‘Parents we work with tell us that they’re having to choose between heating their homes and buying clothes for their children,’ Dan Paskins, Save the Children
Millions of adults fear they won’t be able to turn the heating on while it’s cold because of the rising cost of living.
A study of 2,000 adults found 44 per cent are ‘worried’ about their finances for the year ahead, with 71 per cent of those blaming this on price increases for essentials such as food, energy and fuel.
Another 32 per cent put the concerns down to their wages not covering their living costs, while 19 per cent said their Universal Credit payments or other benefits are too low.
While nearly one in five (17 per cent) who have financial concerns have lost their job – or fear they will in 2022.
But of those who are worried about their finances, 22 per cent said they can’t afford to turn the heating on while 11 per cent of those who are also parents worry their children will have to miss out on school trips or extra-curricular activities.
More than one in 10 (11 per cent) won’t be able to buy their children new clothes when needed, 10 per cent will skip meals and nine per cent will have to cut back on food for their children.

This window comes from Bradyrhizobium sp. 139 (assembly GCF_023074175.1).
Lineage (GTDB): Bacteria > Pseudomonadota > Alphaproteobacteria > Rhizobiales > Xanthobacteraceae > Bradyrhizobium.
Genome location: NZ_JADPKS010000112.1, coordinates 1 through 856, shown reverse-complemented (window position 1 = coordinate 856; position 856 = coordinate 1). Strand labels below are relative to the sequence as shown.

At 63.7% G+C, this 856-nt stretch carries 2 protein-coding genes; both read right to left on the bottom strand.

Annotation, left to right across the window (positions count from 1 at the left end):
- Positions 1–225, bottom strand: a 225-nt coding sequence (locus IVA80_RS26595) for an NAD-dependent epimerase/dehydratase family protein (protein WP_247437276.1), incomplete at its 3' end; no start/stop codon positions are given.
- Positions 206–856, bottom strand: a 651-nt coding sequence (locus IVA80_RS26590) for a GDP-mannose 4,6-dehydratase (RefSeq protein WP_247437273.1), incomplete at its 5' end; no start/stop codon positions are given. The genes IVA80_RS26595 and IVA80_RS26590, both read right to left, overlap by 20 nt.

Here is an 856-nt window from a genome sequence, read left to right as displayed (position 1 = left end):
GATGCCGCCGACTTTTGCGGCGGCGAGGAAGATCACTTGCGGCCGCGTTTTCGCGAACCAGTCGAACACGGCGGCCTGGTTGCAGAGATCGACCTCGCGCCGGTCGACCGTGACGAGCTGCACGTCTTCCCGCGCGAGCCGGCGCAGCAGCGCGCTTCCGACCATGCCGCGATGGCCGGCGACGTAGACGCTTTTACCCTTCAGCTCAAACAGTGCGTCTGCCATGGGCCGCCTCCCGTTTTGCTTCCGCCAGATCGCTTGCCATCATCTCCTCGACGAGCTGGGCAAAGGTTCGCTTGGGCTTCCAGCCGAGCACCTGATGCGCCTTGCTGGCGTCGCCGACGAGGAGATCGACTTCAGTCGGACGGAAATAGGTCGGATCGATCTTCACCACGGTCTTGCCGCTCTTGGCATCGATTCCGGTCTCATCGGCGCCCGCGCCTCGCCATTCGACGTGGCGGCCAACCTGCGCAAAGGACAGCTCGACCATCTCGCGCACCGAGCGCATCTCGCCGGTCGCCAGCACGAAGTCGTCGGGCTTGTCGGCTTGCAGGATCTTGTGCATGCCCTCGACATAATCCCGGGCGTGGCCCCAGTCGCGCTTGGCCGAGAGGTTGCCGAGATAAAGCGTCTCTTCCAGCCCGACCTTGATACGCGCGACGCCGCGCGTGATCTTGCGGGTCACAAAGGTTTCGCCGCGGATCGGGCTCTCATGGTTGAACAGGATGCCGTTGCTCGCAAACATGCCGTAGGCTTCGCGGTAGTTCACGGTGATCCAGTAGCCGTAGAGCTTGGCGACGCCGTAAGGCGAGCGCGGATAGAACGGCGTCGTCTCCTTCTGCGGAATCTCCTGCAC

Dan Paskins, Director of UK Impact at Save the Children, which commissioned the research, said: “In the year 2022, every child in the UK should be guaranteed enough food to eat and a warm home to learn, sleep and play in.
“But today’s findings confirm that as costs of food and fuel rise more quickly than incomes, millions of families in the UK are worrying about how they’ll stay afloat in the year ahead.
“Parents we work with tell us that they’re having to choose between heating their homes and buying clothes for their children.
“Many are constantly worried about meeting basic costs like food and bills. And children are paying the price, whether through missing out on sports or school trips or struggling to keep up at school because they’re cold at home.
“This pandemic has made it clear that we need a strong social security system to support families when things get tough.
“The previous increase to Universal Credit was a lifeline for families up and down the country.
“Reinstating an uplift to Universal Credit would help families and provide some much-needed relief for those facing hardship in the year ahead.”
The study, carried out via OnePoll, also found that of those who are worried about their finances in 2022, 54 per cent are concerned they won’t be able to pay the household bills.
More than a third (34 per cent) worry they won’t be able to pay rent, mortgage or other essential bills while 28 per cent fear they won’t have enough to buy the food they need.
In April 2020 Save the Children launched Emergency Response grants to support families living in poverty and impacted by the coronavirus pandemic.
These grants provide essential household items such as table and chairs, beds, pushchairs, supermarket vouchers to buy food, as well as a package of play and learning activities, toys and resources to support early learning at home.
Since launching, Save the Children have distributed 8,215 grants to families, supporting almost 18,000 children across the UK.